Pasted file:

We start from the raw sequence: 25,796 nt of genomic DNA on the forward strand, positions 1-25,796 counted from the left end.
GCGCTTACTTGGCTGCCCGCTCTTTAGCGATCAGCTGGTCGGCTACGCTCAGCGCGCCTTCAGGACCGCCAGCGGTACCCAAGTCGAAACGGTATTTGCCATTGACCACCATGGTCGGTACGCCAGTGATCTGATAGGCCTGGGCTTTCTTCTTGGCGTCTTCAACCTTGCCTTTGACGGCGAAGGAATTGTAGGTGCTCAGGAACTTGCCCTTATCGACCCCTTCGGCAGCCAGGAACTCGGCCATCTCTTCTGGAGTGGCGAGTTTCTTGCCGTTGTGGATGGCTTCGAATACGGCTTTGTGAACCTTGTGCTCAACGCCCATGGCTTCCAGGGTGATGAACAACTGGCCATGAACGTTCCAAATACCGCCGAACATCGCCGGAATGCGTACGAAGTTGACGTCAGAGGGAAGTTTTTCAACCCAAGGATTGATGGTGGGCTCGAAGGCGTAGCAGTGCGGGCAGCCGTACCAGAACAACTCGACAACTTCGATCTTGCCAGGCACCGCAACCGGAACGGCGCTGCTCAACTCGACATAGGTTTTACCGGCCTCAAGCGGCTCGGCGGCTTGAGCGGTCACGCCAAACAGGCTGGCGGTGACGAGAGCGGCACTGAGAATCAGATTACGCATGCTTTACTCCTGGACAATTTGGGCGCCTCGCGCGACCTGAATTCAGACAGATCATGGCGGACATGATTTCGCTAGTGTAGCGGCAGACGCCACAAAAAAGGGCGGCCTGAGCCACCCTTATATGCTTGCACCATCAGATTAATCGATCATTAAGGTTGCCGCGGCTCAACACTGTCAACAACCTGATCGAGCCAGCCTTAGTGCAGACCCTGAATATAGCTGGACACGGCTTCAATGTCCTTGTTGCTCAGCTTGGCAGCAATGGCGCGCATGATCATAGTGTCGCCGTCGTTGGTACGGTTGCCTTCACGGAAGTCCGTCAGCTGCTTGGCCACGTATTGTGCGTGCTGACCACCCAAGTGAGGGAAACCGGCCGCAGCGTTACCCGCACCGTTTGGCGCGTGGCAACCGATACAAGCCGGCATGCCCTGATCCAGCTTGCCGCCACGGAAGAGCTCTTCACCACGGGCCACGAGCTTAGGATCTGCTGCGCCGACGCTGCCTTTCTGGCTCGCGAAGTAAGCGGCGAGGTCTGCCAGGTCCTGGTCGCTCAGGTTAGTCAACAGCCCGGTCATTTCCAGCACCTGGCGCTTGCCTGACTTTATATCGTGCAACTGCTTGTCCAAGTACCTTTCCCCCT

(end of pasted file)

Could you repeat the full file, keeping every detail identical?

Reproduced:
We start from the raw sequence: 25,796 nt of genomic DNA on the forward strand, positions 1-25,796 counted from the left end.
GCGCTTACTTGGCTGCCCGCTCTTTAGCGATCAGCTGGTCGGCTACGCTCAGCGCGCCTTCAGGACCGCCAGCGGTACCCAAGTCGAAACGGTATTTGCCATTGACCACCATGGTCGGTACGCCAGTGATCTGATAGGCCTGGGCTTTCTTCTTGGCGTCTTCAACCTTGCCTTTGACGGCGAAGGAATTGTAGGTGCTCAGGAACTTGCCCTTATCGACCCCTTCGGCAGCCAGGAACTCGGCCATCTCTTCTGGAGTGGCGAGTTTCTTGCCGTTGTGGATGGCTTCGAATACGGCTTTGTGAACCTTGTGCTCAACGCCCATGGCTTCCAGGGTGATGAACAACTGGCCATGAACGTTCCAAATACCGCCGAACATCGCCGGAATGCGTACGAAGTTGACGTCAGAGGGAAGTTTTTCAACCCAAGGATTGATGGTGGGCTCGAAGGCGTAGCAGTGCGGGCAGCCGTACCAGAACAACTCGACAACTTCGATCTTGCCAGGCACCGCAACCGGAACGGCGCTGCTCAACTCGACATAGGTTTTACCGGCCTCAAGCGGCTCGGCGGCTTGAGCGGTCACGCCAAACAGGCTGGCGGTGACGAGAGCGGCACTGAGAATCAGATTACGCATGCTTTACTCCTGGACAATTTGGGCGCCTCGCGCGACCTGAATTCAGACAGATCATGGCGGACATGATTTCGCTAGTGTAGCGGCAGACGCCACAAAAAAGGGCGGCCTGAGCCACCCTTATATGCTTGCACCATCAGATTAATCGATCATTAAGGTTGCCGCGGCTCAACACTGTCAACAACCTGATCGAGCCAGCCTTAGTGCAGACCCTGAATATAGCTGGACACGGCTTCAATGTCCTTGTTGCTCAGCTTGGCAGCAATGGCGCGCATGATCATAGTGTCGCCGTCGTTGGTACGGTTGCCTTCACGGAAGTCCGTCAGCTGCTTGGCCACGTATTGTGCGTGCTGACCACCCAAGTGAGGGAAACCGGCCGCAGCGTTACCCGCACCGTTTGGCGCGTGGCAACCGATACAAGCCGGCATGCCCTGATCCAGCTTGCCGCCACGGAAGAGCTCTTCACCACGGGCCACGAGCTTAGGATCTGCTGCGCCGACGCTGCCTTTCTGGCTCGCGAAGTAAGCGGCGAGGTCTGCCAGGTCCTGGTCGCTCAGGTTAGTCAACAGCCCGGTCATTTCCAGCACCTGGCGCTTGCCTGACTTTATATCGTGCAACTGCTTGTCCAAGTACCTTTCCCCCT